One of the earliest building blocks in the John Ford pyramid, but first of all a consistently lovely cowpoke yarn. An iris-out introduces Duke Lee, the villain, atop his horse with his cattle empire behind him; the depth of the screen is measured by a bovine herd slowly winding down a hill from background to foreground, like everything else in the film a prophetic act (Tol'able David, Bend of the River, Aguirre: The Wrath of God, et al). A family of struggling ranchers, headed by white-bearded George Berrell, refuses to leave the land despite the fences raised by the cattle lord; to get rid of them, Lee hires rascally gunslinger Harry Carey ("the Prairie Kid"), who springs out of his hideaway inside a tree to laugh at the "Wanted" poster recently nailed to the trunk. Berrell's son (Ted Brooks) crosses the barbed-wire barriers to get to the stream and is shot by a rustler: "Destiny," reads the intertitle, though to Ford fate is never so rigid that it can't encompass the paradoxes of life, so Carey approaches his targets only to be profoundly moved by a family tableau by the side of a grave (the POV shot is made shimmering by the hired killer's surreptitious tear). The zesty pictorial expression embraces mythical composition (horseback riders, low in the frame, against the vertical spaces separating two precipices) and the practical medium-shot that can photograph in its entirety a stunt like jumping from a saloon roof onto a horse and riding off: young Ford at his freest, alert to the genre and the offhand gravity of his star. The tutelage from Griffith is acknowledged via closeups and climactic crosscutting (mainly from Battle at Elderbush Gulch, also recalled in Stagecoach), the path toward The Searchers is laid out -- a wanderer unable to settle in the civilization he has helped build amid the wilderness, Carey indelibly sketches Ethan Edwards to be rounded out by John Wayne with psychotic depth four decades later. With Molly Malone, Hoot Gibson, and Milton Brown. In black and white.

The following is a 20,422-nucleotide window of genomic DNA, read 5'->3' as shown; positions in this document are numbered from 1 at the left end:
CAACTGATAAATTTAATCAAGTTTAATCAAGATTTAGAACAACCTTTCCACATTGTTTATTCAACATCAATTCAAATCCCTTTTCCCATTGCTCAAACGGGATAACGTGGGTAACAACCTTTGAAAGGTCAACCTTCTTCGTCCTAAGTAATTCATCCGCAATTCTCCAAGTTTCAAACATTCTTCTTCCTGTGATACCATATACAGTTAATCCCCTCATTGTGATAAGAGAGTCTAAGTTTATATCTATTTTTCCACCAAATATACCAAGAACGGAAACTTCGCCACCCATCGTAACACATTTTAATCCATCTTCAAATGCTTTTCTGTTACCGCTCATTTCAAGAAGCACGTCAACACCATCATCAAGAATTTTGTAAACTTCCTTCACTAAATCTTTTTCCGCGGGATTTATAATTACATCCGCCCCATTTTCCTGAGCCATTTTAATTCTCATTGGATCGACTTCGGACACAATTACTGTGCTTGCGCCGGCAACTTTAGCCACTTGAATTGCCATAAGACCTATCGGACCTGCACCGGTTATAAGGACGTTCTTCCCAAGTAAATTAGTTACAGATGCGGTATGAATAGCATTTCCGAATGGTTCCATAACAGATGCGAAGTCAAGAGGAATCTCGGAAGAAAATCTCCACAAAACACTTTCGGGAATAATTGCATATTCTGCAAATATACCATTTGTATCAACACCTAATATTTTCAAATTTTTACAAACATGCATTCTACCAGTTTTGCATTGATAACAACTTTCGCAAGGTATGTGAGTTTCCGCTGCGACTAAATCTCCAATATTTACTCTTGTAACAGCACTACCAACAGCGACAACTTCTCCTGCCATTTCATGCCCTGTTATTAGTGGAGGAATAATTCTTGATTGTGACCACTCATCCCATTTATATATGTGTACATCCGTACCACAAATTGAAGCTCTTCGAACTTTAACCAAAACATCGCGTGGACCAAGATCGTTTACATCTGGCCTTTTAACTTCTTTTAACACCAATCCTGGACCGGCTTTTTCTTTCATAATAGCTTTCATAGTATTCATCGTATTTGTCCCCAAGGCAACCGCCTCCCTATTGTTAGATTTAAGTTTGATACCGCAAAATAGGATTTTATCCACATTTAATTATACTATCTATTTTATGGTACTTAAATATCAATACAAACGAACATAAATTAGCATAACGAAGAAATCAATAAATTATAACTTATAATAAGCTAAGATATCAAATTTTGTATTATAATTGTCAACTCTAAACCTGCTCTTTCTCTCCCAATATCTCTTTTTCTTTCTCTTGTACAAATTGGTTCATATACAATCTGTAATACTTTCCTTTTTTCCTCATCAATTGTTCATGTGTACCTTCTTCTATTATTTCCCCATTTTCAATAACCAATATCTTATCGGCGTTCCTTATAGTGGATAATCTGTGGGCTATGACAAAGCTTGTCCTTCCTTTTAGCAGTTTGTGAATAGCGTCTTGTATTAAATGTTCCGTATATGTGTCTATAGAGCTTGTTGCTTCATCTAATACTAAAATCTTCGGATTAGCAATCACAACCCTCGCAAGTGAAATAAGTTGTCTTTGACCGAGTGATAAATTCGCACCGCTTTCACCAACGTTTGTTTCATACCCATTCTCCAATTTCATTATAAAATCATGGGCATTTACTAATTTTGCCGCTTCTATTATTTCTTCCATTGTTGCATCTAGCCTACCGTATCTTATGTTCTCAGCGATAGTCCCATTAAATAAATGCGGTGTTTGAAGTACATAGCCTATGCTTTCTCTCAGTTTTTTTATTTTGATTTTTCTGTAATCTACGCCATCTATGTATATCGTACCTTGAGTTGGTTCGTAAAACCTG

--- Fernando F. Croce